What Drives Customer Traffic to Your Store?

The other day, I was sitting amongst a group of grizzled retail veterans discussing the fact that driving customer traffic today in no way resembles what drove your customer traffic say, 3 years ago. Although we agreed on the problem, we couldn’t agree on any one solution to get the flow of traffic back in the black.

As recently as 3 years ago radio advertising that broke through the white noise usually meant that an audience of customers heard your message and were soon coming to your store (physical or internet based), ready to do business. In the last 3 years, that reality has changed dramatically. This change, of course, is the result of all of the media options available to us. My kids have iPods, my friends have satellite radio in their cars and my wife loves her Jason Mraz CD. These are just a few of the reasons why today, driving customer traffic is a lot like attracting sharks and getting them to bite (no offense to our target audiences). Here is what I mean by that…

John’s “Shark Theory”

Not long ago I was watching a “Shark Week” program on Discovery Channel. On this particular program the scientists were trying to get sharks to feed. Seems like an easy task, but there’s more to these creatures than simple, mindless consuming… much like there’s more to this economy’s human consumers.

The scientists wanted to test different stimulus, long thought to provoke a feeding frenzy in sharks. The experiment consisted of 4 steps of stimuli (5 steps of stimuli if you consider the other sharks in the water as a source of stimulus) progressively added to the test…

1. Sounds like a fish: a rubber fish cut out on the end of a stick being splashed about in the ocean, inside of a funnel in order to obstruct the shark’s vision = mild curiosity, but no attack.

2. Looks like a fish: this time, no funnel to obstruct the shark’s vision = still, no attack.

3. Smells like a fish: Blood was added to the mix = closer inspections, but no nibbles.

4. Feels like a fish: Finally, an electrical current simulating the electrical field generated by a real fish in distress = more interest and an occasional bump of the cut out fish.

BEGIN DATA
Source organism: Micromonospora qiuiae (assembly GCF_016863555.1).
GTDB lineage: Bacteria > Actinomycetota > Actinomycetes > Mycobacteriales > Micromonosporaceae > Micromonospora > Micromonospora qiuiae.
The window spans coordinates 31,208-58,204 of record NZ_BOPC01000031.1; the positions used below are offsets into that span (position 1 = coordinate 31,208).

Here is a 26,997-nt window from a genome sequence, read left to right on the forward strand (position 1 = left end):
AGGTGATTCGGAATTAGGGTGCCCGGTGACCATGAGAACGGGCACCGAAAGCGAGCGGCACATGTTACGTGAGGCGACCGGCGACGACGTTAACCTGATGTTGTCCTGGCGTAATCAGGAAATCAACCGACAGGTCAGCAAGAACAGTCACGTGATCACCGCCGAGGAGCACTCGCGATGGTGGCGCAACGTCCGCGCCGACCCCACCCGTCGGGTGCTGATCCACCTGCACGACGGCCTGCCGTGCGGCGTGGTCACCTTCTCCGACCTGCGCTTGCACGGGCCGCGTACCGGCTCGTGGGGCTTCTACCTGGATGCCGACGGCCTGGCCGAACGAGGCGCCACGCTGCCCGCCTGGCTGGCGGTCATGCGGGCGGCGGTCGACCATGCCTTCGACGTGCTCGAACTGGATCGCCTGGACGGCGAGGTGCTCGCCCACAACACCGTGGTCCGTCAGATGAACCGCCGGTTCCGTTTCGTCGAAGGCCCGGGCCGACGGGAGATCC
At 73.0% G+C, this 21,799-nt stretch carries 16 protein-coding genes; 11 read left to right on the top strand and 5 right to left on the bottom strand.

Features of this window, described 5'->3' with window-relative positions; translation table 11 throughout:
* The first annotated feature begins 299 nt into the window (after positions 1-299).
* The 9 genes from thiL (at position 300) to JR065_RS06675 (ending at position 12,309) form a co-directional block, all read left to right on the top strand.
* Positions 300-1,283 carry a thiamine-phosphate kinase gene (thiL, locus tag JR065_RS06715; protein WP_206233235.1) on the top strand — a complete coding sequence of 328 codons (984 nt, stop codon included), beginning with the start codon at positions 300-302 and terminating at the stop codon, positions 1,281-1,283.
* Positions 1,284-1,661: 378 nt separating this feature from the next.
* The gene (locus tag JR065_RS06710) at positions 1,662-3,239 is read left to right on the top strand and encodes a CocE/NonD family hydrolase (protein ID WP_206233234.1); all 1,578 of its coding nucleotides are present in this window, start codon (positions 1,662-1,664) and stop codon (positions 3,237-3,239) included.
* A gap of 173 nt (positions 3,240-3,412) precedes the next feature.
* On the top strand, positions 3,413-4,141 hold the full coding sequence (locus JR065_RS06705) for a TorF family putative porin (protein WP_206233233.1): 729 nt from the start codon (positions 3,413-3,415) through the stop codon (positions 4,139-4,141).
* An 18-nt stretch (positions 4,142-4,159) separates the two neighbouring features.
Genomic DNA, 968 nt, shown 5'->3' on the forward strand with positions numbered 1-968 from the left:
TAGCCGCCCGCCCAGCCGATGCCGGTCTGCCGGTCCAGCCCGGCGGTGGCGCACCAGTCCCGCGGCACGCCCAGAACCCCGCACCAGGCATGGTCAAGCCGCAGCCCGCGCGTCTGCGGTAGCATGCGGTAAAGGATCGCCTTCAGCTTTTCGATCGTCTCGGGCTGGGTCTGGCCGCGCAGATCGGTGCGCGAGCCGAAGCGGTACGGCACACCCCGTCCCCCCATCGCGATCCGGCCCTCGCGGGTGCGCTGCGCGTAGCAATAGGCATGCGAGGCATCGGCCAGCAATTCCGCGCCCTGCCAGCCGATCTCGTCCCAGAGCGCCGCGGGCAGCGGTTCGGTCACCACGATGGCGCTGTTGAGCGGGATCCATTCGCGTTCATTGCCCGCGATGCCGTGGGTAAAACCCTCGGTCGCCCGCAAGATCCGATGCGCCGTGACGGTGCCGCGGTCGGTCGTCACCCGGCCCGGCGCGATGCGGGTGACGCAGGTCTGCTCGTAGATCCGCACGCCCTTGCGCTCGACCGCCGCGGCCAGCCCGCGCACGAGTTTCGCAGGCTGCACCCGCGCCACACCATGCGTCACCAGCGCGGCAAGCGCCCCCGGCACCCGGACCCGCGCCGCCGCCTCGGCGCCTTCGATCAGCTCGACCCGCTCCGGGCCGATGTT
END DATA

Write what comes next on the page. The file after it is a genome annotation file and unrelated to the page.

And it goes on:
Maybe #5: Other sharks, seemingly interested in all of the commotion and stimulus = finally, sharks begin to try to feed on a rubber cut out.

So, what happened?

Although the sharks were curious about what was going on and investigated the situation, the scientists discovered that the sharks were not prone to attacks when only one, two or even three of the stimuli were presented (seems you can lead a fish to food, but you can’t make it eat). In fact, one scientist went so far as to say that the limited motivation they provided wasn’t enough to break through all of the “white noise” in the shark’s environment (things that make you go “hmmm”).

The “Aha” moment

Over the years, this particular group of execs had had tons of success driving traffic by placing innovative ads on popular radio stations. However, recently the amount of foot traffic to their stores, as well as their brand recognition had dropped dramatically. No longer could they use one channel for driving traffic. Now, they had to go everywhere past and future customers might be and blend a variety of media to stimulate interest.

For you to improve your level of customer traffic, you need to find out where the customers are and then apply a multiple vehicle media strategy to get to them. You can’t just rely on one format, and you can’t rely on the same media you’ve been using for years. Today’s customer spends their time in different places than in the past… you’ve got to stimulate the shark to eat.

Once you’ve succeeded in increasing your customer traffic, you have to make sure you have the right people in place to represent and deliver your brand’s promise, but that’s for another blog.

Please let me know yuor thoughts on this edition and the types of topics you’d like to see in the future. Oh yes, and don’t forget to visit and recommend www.cordovaconsultants.com.

– Your Partner in running your “Store as a Sales Machine,” John Cordova